- Why introduce academic integrity?
- Introductory activities to download and use
- Other online resources
- Examples of introductory modules
The following learning activities can be used to orient new students to academic integrity, either at the beginning of their studies in first year, or at key points in their transition.
"Academic integrity is different in different sectors and other cultures. Rules are not about universal understandings but local expectations of those rules." (Student focus group, University E: FG4).
Our project survey of 15,304 students found that most students had heard of academic integrity prior to starting university studies. Only 26.5% first heard of academic integrity at their current university. So why bother telling them more about academic integrity?
"I think that each of us actually has our own connotations attached to what academic integrity means and I think that's where we can get into problems...the students may not have the same understanding." (Academic developer focus group, University B: FG8)
Students do not arrive at university as ‘blank slates’, they bring pre-formed understandings of academic honesty and integrity. These can differ from the understandings held in academic culture, so students require orientation into the rules and conventions of academic integrity as enacted in their university. It is not just about compliance.
"I know the concept but use different words to explain it – realize that the term might not be used by all students the same way." (Student focus group, University E: FG4)
Activity: How many forms of cheating do you know?
Activity: Create a community of inquiry engaged in defining key concepts related to academic integrity by examining examples or ‘cases’
Activity: Discuss the ethical issues around academic integrity
There are a lot of stand-alone activities available online. These have been developed in universities, by learning specialists or teachers who are interested in making the concepts of academic integrity clear to their students. The list below gives some examples of a range of open-access introductory online resources:
Academic Honesty, Plagiarism and Cheating
These downloadable booklets found at the Centre for Excellence in Media Practice introduce students to avoiding academic misconduct at three levels of understanding: Levels 1 and 2, and postgraduate level. There are lots of examples and scenarios, which could be used to trigger discussions. There are also quiz questions.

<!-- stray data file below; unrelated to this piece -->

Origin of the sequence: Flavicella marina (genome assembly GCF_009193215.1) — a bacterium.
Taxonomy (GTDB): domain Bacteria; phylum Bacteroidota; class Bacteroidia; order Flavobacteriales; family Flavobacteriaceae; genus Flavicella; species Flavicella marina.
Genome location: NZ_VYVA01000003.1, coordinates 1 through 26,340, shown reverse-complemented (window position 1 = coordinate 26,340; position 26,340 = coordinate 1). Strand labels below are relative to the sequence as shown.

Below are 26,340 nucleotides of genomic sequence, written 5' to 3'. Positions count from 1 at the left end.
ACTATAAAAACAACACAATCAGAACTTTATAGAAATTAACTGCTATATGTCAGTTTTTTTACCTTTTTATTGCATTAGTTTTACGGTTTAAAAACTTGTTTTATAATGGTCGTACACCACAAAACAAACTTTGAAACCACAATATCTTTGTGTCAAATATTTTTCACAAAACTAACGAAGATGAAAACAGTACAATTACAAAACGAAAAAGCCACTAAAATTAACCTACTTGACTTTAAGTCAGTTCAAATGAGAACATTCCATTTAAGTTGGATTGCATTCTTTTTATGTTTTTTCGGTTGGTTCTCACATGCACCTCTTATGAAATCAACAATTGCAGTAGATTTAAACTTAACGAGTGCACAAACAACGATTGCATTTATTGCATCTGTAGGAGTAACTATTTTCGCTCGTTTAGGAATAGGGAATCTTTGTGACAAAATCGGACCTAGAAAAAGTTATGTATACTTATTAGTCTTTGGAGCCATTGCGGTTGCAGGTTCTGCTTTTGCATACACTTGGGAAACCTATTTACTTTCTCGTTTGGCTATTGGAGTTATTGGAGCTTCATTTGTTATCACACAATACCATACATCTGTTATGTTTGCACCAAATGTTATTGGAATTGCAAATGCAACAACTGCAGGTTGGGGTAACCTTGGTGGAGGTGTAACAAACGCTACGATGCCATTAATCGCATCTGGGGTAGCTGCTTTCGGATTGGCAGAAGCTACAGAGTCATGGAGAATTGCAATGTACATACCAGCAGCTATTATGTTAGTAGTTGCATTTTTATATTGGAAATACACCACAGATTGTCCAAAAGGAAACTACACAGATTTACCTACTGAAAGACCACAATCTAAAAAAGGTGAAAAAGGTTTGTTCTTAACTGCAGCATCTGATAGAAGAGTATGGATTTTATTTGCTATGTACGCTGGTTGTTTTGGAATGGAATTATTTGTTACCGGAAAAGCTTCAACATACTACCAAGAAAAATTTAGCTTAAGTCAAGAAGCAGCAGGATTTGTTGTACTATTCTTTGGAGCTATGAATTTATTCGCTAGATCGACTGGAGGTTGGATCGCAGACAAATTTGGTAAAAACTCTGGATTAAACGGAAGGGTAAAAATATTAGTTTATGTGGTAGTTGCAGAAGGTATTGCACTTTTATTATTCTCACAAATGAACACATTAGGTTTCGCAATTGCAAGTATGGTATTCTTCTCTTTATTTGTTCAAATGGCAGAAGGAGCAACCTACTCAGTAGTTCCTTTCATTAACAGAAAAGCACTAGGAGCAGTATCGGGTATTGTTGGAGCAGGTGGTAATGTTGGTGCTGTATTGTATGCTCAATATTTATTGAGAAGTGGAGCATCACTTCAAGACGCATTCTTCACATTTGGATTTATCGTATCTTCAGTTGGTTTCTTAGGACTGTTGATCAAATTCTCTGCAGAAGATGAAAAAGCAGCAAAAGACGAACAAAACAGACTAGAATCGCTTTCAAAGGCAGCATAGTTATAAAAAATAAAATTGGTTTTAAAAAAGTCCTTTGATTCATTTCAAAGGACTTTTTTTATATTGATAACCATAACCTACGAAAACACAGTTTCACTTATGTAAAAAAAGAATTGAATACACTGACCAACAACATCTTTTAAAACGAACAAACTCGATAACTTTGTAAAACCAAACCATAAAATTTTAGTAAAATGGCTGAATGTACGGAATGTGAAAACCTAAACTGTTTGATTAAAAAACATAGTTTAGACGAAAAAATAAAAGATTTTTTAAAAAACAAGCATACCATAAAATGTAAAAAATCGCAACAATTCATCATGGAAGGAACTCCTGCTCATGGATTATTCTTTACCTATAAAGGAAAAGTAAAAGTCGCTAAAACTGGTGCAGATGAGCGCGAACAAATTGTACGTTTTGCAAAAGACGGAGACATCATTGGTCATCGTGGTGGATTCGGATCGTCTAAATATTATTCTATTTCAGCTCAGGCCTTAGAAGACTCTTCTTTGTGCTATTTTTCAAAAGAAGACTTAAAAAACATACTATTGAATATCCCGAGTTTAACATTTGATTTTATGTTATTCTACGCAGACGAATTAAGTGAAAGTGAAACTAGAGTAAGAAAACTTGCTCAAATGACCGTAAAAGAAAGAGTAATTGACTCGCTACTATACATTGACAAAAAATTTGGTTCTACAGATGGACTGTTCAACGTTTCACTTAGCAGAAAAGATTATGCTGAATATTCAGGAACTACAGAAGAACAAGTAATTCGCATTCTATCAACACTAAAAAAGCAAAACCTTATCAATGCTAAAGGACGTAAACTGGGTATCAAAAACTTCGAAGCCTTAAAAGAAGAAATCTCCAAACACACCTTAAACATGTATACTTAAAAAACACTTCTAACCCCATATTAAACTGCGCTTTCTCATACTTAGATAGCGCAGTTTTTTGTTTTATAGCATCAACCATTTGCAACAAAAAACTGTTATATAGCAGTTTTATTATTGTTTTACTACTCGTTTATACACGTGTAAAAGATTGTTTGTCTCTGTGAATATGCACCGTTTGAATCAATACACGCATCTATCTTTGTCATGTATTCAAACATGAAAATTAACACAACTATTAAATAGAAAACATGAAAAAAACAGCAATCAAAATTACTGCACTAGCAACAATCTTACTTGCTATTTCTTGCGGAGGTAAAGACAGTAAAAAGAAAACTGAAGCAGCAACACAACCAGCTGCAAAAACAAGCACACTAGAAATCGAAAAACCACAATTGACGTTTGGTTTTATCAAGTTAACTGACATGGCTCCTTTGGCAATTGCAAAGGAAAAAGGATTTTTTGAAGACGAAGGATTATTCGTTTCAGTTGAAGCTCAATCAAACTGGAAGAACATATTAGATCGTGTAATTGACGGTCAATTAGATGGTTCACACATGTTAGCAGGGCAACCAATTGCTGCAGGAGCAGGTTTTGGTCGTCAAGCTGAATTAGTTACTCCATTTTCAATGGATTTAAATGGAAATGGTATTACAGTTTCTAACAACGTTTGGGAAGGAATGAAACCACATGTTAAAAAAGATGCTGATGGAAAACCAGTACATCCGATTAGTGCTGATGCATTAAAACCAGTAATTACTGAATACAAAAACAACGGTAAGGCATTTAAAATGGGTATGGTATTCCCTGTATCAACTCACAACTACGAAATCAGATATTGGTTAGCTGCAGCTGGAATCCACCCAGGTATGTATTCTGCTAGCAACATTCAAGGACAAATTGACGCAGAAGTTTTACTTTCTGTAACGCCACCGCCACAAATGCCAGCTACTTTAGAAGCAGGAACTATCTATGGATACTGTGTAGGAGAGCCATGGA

What is academic integrity? Downloadable guides for students from The University of York which introduce broad concepts of academic integrity, along with information about university policy and procedures if a student is found to have breached academic integrity.
Referencing, academic integrity, and avoiding plagiarism are inter-related, according to the University of South Australia. The guides here say that citing where information comes from in your assignments is a major part of academic writing. It shows the reader that ideas build on prior work by researchers and theorists and that as a writer you are aware of this work.
Many universities have developed orientation modules that introduce students to their expectations about academic integrity.
Some of these are mandatory:
- The University of Western Australia Academic Conduct Essentials (ACE) ‘is a compulsory online module for all students about ethical scholarship and the expectations of correct academic conduct that UWA has of its students’.
- La Trobe University Academic Integrity Module (AIM) ‘teaches students about La Trobe's values and its academic integrity guidelines to minimise the chances of academic misconduct’.
Some are available as a learning resource:
- The University of Auckland has 5 modules in which students and staff define and explain concepts and practices.
- University of Canberra Academic Integrity Module (AIM) ‘is a module that supports academic integrity: it addresses ethical issues around plagiarism, it outlines conventions and examples of major referencing systems and it contains online quizzes covering topics in the module’.
Some are modules on information literacy:
- Referencing and the Referencing Tool – This tool sets out the formatting for the different referencing styles and also directs students to the Academic Integrity Student Tutorial at Griffith University.
- Academic Referencing Module (ARM) and Academic Referencing Tool (ART) – Resources in the La Trobe University library to teach and provide citing information.
- Writing and plagiarism – a program in the University of Newcastle Library. It is thorough and links to all the formal policy documents.
Some are modules on acknowledgement as part of scholarship:
- Learning and Teaching, plagiarism information for staff – This page at The University of Adelaide provides resources for staff about how they can assist students e.g. see Research-Writing: learning a writing skill and thereby avoiding plagiarism, and an audio-narrated version: Avoiding Plagiarism – Achieving Academic Writing (click on ‘Resources’ tab).
- The Higher Education Academy - A UK site which links to ‘tried and tested’ resources and sites.
Please use the following citation when referring to this resource:
Academic Integrity Standards Project (AISP): Aligning Policy and Practice in Australian Universities (2012). Learning activities, Office for Learning and Teaching Priority Project 2010-2012, http://www.aisp.apfei.edu.au/learning-activities